John 20–21[edit]

The miraculous catch of 153 fish by Duccio, 14th century. Jesus is standing on the left, in the fourth resurrection appearance in John's gospel.

Mark 16[edit]

See also: Mark 16

The so-called "longer ending of Mark" contains three appearances:

  • To Mary Magdalene, Mary, the mother of James, and Salome.
  • To two of Jesus's followers as they were walking in the countryside (Jesus appeared to them in "another form").
  • To the eleven while they were dining.

The ending of Mark varies substantially between ancient manuscripts, and scholars are in near universal agreement that the final portion of the traditional ending, in which all Mark's resurrection appearances occur, is a later addition not present in the original version of Mark's gospel.[9] Most scholars view the lack of a resurrection appearance as having theological significance. Richard Burridge compares the ending of Mark to its beginning:

Appearances reported elsewhere in the New Testament[edit]


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1 Corinthians 15[edit]

Paul's account in 1 Corinthians 15:3–7 seems to represent a pre-Pauline credal statement derived from the first Christian community.[11]

The antiquity of the creed has been established by many biblical scholars as dating to less than a decade after Jesus' death, originating from the Jerusalem apostolic community.[12] Concerning this creed, Campenhausen wrote, "This account meets all the demands of historical reliability that could possibly be made of such a text,"[13] whilst A. M. Hunter said, "The passage therefore preserves uniquely early and verifiable testimony. It meets every reasonable demand of historical reliability."[14]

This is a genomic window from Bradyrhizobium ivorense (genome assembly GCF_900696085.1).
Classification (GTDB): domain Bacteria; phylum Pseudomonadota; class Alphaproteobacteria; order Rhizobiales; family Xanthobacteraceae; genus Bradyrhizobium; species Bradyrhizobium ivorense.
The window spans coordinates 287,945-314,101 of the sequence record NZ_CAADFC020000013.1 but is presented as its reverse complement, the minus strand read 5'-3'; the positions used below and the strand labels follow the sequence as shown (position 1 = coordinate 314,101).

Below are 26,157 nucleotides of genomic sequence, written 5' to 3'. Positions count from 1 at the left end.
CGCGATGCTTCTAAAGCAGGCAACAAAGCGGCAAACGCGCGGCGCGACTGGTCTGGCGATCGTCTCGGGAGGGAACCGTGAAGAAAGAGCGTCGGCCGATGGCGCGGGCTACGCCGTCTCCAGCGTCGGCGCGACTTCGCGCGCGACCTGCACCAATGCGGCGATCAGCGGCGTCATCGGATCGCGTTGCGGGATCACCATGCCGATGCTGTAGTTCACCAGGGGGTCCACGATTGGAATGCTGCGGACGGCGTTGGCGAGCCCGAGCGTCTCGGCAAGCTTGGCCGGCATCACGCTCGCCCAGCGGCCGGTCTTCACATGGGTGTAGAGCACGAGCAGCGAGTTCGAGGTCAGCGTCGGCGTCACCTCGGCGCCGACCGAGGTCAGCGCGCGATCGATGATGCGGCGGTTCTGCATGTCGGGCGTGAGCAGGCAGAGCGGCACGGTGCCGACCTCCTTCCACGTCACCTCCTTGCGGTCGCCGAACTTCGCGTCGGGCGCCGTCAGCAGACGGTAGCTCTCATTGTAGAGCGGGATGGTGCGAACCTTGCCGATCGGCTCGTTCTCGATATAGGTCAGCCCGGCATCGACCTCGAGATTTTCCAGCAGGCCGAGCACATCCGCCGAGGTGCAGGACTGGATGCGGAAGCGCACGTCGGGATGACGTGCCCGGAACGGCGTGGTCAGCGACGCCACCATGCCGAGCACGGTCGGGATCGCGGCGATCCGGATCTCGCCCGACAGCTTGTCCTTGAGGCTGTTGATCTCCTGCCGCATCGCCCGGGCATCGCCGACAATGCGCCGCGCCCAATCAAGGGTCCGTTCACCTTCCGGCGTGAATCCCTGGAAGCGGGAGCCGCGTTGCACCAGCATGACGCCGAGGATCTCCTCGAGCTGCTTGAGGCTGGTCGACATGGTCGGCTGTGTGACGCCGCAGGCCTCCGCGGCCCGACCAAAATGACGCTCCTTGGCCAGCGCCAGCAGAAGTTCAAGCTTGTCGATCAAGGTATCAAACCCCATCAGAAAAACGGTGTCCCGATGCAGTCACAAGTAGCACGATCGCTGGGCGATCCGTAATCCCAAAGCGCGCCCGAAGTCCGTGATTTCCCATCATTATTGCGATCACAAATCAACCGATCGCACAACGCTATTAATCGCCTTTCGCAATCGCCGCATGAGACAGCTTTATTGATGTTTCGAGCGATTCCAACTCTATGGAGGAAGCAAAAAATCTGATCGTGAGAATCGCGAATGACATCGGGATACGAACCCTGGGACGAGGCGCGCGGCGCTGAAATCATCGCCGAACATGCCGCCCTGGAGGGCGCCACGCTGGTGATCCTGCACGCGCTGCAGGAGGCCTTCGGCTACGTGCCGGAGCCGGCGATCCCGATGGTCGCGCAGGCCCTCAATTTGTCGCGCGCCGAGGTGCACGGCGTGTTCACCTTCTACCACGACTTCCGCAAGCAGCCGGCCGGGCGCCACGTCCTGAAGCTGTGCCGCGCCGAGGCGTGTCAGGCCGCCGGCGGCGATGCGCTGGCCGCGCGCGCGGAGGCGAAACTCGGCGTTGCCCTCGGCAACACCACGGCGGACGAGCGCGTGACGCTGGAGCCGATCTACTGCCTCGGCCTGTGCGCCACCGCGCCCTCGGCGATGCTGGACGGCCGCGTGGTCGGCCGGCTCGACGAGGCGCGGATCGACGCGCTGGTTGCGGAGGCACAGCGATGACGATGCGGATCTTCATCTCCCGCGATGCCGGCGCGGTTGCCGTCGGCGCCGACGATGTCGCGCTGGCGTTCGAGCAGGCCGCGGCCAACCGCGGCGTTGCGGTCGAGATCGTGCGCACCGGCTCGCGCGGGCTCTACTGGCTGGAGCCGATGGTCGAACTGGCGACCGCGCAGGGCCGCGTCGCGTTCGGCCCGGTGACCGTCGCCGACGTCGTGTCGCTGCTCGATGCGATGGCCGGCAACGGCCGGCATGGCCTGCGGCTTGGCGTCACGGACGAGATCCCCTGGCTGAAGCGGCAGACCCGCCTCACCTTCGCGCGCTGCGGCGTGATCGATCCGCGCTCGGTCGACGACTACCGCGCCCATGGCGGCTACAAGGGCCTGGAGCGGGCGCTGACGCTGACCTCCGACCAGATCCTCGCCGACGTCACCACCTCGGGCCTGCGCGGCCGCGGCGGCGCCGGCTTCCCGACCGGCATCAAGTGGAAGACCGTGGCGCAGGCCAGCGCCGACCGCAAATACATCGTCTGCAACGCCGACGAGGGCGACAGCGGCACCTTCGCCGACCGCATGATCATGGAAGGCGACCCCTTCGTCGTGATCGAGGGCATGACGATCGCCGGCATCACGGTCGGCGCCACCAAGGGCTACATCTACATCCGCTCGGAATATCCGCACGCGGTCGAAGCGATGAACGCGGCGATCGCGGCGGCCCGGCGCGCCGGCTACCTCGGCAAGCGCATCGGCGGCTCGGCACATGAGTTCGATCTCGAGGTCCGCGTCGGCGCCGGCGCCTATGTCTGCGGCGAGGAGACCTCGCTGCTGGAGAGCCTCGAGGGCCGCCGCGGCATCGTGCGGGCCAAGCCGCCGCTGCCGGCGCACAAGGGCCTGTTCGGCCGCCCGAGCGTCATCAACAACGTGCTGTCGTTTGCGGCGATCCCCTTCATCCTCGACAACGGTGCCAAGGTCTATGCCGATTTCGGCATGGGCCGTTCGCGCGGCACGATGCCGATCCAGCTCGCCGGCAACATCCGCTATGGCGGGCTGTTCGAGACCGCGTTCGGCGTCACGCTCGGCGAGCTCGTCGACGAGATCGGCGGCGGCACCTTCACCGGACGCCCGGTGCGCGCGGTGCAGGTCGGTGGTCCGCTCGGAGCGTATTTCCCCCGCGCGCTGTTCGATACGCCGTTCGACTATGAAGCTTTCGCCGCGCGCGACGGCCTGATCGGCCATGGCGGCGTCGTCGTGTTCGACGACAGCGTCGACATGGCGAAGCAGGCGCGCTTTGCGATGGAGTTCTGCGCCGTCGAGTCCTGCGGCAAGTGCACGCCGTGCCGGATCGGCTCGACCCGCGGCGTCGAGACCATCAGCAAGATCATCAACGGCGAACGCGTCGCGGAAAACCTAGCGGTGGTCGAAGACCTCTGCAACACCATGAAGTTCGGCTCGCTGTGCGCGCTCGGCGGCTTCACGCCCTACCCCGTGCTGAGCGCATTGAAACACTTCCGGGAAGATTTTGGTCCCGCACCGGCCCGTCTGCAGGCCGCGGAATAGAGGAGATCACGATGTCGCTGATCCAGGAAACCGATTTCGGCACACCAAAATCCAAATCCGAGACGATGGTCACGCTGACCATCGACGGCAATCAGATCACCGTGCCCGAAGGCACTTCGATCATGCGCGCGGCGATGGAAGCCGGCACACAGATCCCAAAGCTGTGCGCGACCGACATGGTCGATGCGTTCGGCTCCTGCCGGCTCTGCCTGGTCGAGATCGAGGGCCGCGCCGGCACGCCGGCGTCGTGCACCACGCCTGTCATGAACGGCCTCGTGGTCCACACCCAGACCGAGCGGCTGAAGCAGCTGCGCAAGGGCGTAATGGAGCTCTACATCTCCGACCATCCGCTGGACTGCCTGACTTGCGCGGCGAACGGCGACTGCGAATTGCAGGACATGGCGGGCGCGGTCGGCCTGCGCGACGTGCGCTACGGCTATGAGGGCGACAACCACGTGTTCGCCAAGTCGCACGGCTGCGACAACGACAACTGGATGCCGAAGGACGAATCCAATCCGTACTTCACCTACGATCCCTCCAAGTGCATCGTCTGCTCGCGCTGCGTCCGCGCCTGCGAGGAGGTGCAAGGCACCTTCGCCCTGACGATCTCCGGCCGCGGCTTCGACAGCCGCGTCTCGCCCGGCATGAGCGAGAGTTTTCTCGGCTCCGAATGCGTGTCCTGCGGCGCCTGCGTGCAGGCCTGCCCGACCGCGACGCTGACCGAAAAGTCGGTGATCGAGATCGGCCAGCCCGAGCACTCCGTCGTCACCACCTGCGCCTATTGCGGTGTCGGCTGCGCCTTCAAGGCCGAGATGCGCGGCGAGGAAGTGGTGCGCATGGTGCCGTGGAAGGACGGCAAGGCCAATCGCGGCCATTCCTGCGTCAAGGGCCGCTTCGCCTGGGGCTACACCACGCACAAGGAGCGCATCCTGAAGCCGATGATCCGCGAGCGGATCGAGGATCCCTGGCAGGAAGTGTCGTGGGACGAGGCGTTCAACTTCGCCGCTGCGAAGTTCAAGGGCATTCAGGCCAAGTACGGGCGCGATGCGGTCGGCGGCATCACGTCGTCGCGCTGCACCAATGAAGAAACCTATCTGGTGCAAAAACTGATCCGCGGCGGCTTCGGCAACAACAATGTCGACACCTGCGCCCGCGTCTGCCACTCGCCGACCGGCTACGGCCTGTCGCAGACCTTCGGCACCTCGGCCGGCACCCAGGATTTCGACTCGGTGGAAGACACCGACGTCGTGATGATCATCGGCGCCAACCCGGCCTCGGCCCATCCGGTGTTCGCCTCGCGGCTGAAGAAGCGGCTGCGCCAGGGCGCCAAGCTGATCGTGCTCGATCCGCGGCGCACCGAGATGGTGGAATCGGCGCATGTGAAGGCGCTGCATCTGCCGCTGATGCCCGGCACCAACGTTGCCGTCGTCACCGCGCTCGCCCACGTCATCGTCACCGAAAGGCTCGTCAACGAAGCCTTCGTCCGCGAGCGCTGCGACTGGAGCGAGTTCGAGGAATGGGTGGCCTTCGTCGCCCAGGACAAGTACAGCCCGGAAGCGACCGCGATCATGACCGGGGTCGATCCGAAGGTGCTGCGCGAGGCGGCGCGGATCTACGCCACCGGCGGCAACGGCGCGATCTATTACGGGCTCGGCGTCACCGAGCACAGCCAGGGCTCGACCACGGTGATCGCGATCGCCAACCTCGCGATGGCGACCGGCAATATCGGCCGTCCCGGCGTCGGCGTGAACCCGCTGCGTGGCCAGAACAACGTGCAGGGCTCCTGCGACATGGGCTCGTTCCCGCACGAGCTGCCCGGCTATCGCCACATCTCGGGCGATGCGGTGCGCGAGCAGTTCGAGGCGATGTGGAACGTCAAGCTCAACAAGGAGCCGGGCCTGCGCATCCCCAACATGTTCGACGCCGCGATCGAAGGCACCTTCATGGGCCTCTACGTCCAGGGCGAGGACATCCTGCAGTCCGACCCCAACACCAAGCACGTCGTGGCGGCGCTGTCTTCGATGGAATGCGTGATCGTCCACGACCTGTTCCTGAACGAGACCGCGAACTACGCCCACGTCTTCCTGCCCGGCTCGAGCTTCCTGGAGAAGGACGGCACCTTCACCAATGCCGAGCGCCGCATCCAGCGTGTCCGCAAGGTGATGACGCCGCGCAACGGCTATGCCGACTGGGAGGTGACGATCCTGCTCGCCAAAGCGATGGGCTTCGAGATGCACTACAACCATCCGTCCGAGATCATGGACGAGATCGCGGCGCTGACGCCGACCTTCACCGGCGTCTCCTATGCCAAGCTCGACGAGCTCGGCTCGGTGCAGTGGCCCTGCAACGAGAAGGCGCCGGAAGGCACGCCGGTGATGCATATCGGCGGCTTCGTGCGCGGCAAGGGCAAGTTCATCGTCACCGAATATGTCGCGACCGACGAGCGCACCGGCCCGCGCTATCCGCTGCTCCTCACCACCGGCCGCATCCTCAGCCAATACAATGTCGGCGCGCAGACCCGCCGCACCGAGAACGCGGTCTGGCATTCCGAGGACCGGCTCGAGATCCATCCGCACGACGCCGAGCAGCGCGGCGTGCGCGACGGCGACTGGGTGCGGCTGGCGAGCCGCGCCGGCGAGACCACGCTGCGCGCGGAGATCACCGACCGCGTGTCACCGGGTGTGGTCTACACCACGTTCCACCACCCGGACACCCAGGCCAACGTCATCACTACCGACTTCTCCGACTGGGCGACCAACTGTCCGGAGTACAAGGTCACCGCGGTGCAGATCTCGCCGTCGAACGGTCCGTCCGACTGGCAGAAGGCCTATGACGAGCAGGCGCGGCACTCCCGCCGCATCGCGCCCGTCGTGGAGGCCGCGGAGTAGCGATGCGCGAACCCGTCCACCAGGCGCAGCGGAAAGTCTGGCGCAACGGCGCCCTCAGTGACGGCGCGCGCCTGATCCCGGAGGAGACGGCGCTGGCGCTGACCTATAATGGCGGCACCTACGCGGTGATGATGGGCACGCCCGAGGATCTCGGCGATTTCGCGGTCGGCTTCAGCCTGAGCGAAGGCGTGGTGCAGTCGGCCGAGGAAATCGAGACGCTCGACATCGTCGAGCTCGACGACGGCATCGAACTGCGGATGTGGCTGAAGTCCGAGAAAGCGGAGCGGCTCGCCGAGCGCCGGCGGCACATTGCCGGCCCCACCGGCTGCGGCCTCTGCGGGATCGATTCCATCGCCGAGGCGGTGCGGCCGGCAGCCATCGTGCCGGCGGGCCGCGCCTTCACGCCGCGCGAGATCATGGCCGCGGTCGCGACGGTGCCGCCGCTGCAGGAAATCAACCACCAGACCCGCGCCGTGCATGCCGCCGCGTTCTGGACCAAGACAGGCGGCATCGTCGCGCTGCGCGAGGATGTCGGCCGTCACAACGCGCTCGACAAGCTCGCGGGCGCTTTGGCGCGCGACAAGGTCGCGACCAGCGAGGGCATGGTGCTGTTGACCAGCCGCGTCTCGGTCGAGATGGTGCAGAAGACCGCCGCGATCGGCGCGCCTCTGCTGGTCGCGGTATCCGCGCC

Robert M. Price and Hermann Detering dissented from the majority view and asserted that 1 Corinthians 15:3–4 was not an early Christian creed but a post-Pauline interpretation.[15][16]

However, according to Geza Vermes in The Resurrection (2008) these verses are not interpolated but were written by Paul in the early 50s AD. Vermes says that the words of Paul are "a tradition he has inherited from his seniors in the faith concerning the death, burial and resurrection of Jesus".[17] According to Paul's Epistle to the Galatians he had previously met two of the people mentioned in these verses as witnesses of the resurrection: James the Just and Cephas/Peter:

Then after three years, I went up to Jerusalem to get acquainted with Cephas and stayed with him fifteen days. I saw none of the other apostles—only James, the Lord's brother. I assure you before God that what I am writing you is no lie. —Apostle Paul[Gal 1:18–20]

Also, even skeptical scholars agree that the creed in 1 Corinthians 15 was formulated and taught at a very early date after Jesus' death and resurrection. Gerd Lüdemann, a skeptic scholar, maintains that "the elements in the tradition are to be dated to the first two years after the crucifixion of Jesus... not later than three years..."[18] Michael Goulder, another skeptic scholar, states that it "goes back at least to what Paul was taught when he was converted, a couple of years after the crucifixion".[19]


John of Patmos experienced a vision of the resurrected Christ described in 1:12–20. According to 1:11, the Son of Man whom John sees is the one writing the letters to the seven churches in chapters 2 and 3. In 2:8, meanwhile, he calls himself "the First and the Last, who died and came to life again."